Dictionary of National Biography, 1885-1900/Birch, Samuel

From Wikisource
Jump to navigation Jump to search

BIRCH, SAMUEL (1757–1841), dramatist and pastrycook, was born in London 8 Nov. 1757. He was the son of Lucas Birch, who carried on the business of a pastrycook and confectioner at 16 Cornhill. This shop, though the upper portion of the house had been rebuilt, still (1885) retains its old-fashioned front, and is probably the oldest shop of the kind in the city. The business was established in the reign of George I by a Mr. Horton, the immediate predecessor of Lucas Birch. Samuel was educated at a private school kept by Mr. Crawford at Newington Butts, and upon leaving school was apprenticed to his father. Early in life, in 1778, he married the daughter of Dr. John Fordyce, by whom he had a family of thirteen children. He was elected one of the common council on 21 Dec. 1781, and in 1789 became deputy of the Cornhill ward. In May 1807 he was elected alderman of the Candlewick ward in the place of Alderman Hankey. When young he devoted much of his leisure time to the cultivation of his mental powers and the improvement of his literary taste; he was a frequent attendant of a debating society which met in one of the large rooms formerly belonging to the King's Arms Tavern, Cornhill, and there, in the winter of 1778, he made his first essay in public speaking. In politics he was a strenuous supporter of Pitt's administration, though he vigorously opposed the repeal of the Test and Corporation Acts. He became a frequent speaker at the common council meetings. When he first proposed the formation of volunteer regiments at the outbreak of the French revolution, not a single common councilman supported him. Subsequently, when the measure was adopted, he became the lieutenant-colonel commandant of the 1st regiment of Loyal London volunteers. The speech which he delivered in the Guildhall on 5 March 1805 against the Roman catholic petition was severely criticised in an article entitled 'Deputy Birch and others on the Catholic Claims, which appeared in the 'Edinburgh Review' (x. 124–36). It was, however, highly commended by the king, and the freedom of the city of Dublin was twice voted him at the midsummer quarter assembly of the corporation of that city on 19 July 1805 and 18 July 1806, for his advocacy of the protestant ascendency in Ireland, In 1811 he was appointed one of the sheriffs of London, and on 9 Nov. 1814 Birch entered on his duties as lord mayor. Tory though he was, he opposed the Corn Bill of 1815, and presided at a meeting of the livery in common hall on 23 Feb. 1815, when he made a vigorous attack upon the intended prohibition of the free importation of foreign corn. The course he took on this occasion is commemorated by a medal struck in his honour on the obverse side of which is the bust of the lord mayor, and on the reverse a representation of a wheatsheaf, with the legend, 'Free Importation, Peace and Plenty.' During his mayoralty the marble statue of George III by Chantrey, the inscription on which was written by Birch, was placed in the council chamber of Guildhall. Almost his last act as lord mayor was to lay the foundation-stone of the London Institution in Finsbury Circus (then called the Amphitheatre, Moorfields) on 4 Nov. 1815. In 1836 Birch, who had for many years carried on his father's old business in Cornhill, disposed of it to Messrs. Ring & Brymer, the present proprietors. He retired from the court. of aldermen in 1810, and died at his house, 107 Guildford Street, London, on 10 Dec. 1841, aged 84. Birch was a man of considerable literary attainments, and wrote a number of poems and musical dramas, of which the ‘Adopted Child’ was by far the most successful. His plays were frequently produced at Drury Lane, Covent Garden, and Haymarket theatres. His varied activity was the subject of a clever skit, in which a French visitor to London meeting with 'Birch the pastrycook' in such different capacities as Guildhall-orator, militia-colonel, poet, &c., returned to France, believing him to be the emperor of London! His portrait, presented by his granddaughter in 1877, hangs in the Guildhall library.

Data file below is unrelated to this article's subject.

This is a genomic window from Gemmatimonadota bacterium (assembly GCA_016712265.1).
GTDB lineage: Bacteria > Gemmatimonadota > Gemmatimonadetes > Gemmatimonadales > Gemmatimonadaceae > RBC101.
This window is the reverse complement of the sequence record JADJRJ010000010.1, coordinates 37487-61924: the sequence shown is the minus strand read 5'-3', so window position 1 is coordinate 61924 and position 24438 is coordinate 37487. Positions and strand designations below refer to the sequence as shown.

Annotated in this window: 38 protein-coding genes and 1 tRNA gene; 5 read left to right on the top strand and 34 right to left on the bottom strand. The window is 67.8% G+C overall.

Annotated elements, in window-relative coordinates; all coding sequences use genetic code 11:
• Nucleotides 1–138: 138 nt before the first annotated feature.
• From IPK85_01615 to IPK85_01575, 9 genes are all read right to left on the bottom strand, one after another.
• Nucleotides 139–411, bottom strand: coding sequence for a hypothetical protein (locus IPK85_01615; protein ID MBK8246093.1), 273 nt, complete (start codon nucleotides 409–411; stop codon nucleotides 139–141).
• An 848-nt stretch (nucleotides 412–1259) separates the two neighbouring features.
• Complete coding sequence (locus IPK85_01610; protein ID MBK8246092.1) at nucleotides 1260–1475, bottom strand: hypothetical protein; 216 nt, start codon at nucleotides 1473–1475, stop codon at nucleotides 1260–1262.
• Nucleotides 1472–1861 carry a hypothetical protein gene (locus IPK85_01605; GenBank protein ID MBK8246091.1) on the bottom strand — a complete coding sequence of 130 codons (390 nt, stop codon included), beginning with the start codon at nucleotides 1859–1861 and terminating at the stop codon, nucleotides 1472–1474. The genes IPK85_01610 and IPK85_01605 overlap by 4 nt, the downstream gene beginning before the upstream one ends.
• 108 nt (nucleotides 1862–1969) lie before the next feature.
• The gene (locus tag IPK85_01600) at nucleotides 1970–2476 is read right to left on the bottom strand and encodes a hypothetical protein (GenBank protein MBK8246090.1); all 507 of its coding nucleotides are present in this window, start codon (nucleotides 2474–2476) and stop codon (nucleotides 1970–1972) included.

He published the following works:

  1. ‘The Abbey of Ambresbury,’ in two parts, 1788-9), 4to (a poem).
  2. 'Consilia, or Thoughts on several Subjects,' 1785, 12mo.
  3. 'The Adopted Child,' 1795, 8vo (a musical drama, first produced at Drury Lane 1 May 1795; music by Thomas Attwood).
  4. 'The Smugglers,' 1796, 8vo (a musical drama, first produced at Drury Lane 13 April 1796; music by Thomas Attwood [q. v.]).
  5. ‘Speech in the Common Council against the Roman Catholic Petition,’ 8vo, 1805.
  6. ‘Speech in the Common Council on the Admission of Papists to hold Commissions in the Army.' March 1807.

He also wrote the following dramatic pieces, which were never published:

  1. ‘The Manners,’ 1793 (a musical entertainment, first produced at the opera house in the Haymarket 10 May 1793).
  2. ‘The Packet Boat, or a Peep behind the Veil,’ 1794 (a masque, first produced at Covent Garden 13 May 1794; music by Thomas Attwood).
  3. ‘Fast Asleep, 1797 (a musical entertainment, produced at Drury Lane 28 Oct. 1795, and never acted again).
  4. ‘Albert and Adelaide, or the Victim of Romance,' 1798 (a romance first produced at Covent Garden 11 Dec. 1798).

[Baker's Biographia Dramatica, 1812, i. 41-3; Chambers's Book of Days, 1869. p. 64; Thornbury's Old and New London, 1st ed. i. 412-3, ii. 172; Era, 15 Jan. 1881, p. 7; Annual Register, 1841, appendix, p. 238.]

G. F. R. B.